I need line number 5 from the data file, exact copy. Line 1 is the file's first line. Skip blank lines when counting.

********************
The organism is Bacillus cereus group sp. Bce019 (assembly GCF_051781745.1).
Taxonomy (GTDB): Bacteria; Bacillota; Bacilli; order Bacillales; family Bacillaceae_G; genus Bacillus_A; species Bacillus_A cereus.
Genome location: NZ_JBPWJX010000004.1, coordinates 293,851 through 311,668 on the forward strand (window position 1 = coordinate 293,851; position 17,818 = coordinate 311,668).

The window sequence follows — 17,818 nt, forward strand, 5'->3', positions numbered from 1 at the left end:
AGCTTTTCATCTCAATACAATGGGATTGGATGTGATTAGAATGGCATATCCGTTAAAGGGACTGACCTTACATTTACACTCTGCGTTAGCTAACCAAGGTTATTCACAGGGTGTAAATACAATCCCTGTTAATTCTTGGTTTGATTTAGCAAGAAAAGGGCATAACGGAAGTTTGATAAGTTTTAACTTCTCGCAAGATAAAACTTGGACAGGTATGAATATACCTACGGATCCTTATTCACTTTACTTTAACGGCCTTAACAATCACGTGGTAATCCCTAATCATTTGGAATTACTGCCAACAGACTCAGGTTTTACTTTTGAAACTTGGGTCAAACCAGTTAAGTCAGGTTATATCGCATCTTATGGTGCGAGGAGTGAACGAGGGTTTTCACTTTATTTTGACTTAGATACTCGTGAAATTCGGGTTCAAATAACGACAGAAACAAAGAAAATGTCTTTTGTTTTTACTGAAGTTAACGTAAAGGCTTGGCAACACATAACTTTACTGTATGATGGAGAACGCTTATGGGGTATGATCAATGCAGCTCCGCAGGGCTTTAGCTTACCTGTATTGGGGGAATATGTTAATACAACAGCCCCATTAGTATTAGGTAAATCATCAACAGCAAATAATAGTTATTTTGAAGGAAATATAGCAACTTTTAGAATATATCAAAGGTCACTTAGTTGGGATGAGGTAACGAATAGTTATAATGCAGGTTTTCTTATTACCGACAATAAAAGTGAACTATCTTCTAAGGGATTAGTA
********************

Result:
AGCTTTTCATCTCAATACAATGGGATTGGATGTGATTAGAATGGCATATCCGTTAAAGGGACTGACCTTACATTTACACTCTGCGTTAGCTAACCAAGGTTATTCACAGGGTGTAAATACAATCCCTGTTAATTCTTGGTTTGATTTAGCAAGAAAAGGGCATAACGGAAGTTTGATAAGTTTTAACTTCTCGCAAGATAAAACTTGGACAGGTATGAATATACCTACGGATCCTTATTCACTTTACTTTAACGGCCTTAACAATCACGTGGTAATCCCTAATCATTTGGAATTACTGCCAACAGACTCAGGTTTTACTTTTGAAACTTGGGTCAAACCAGTTAAGTCAGGTTATATCGCATCTTATGGTGCGAGGAGTGAACGAGGGTTTTCACTTTATTTTGACTTAGATACTCGTGAAATTCGGGTTCAAATAACGACAGAAACAAAGAAAATGTCTTTTGTTTTTACTGAAGTTAACGTAAAGGCTTGGCAACACATAACTTTACTGTATGATGGAGAACGCTTATGGGGTATGATCAATGCAGCTCCGCAGGGCTTTAGCTTACCTGTATTGGGGGAATATGTTAATACAACAGCCCCATTAGTATTAGGTAAATCATCAACAGCAAATAATAGTTATTTTGAAGGAAATATAGCAACTTTTAGAATATATCAAAGGTCACTTAGTTGGGATGAGGTAACGAATAGTTATAATGCAGGTTTTCTTATTACCGACAATAAAAGTGAACTATCTTCTAAGGGATTAGTA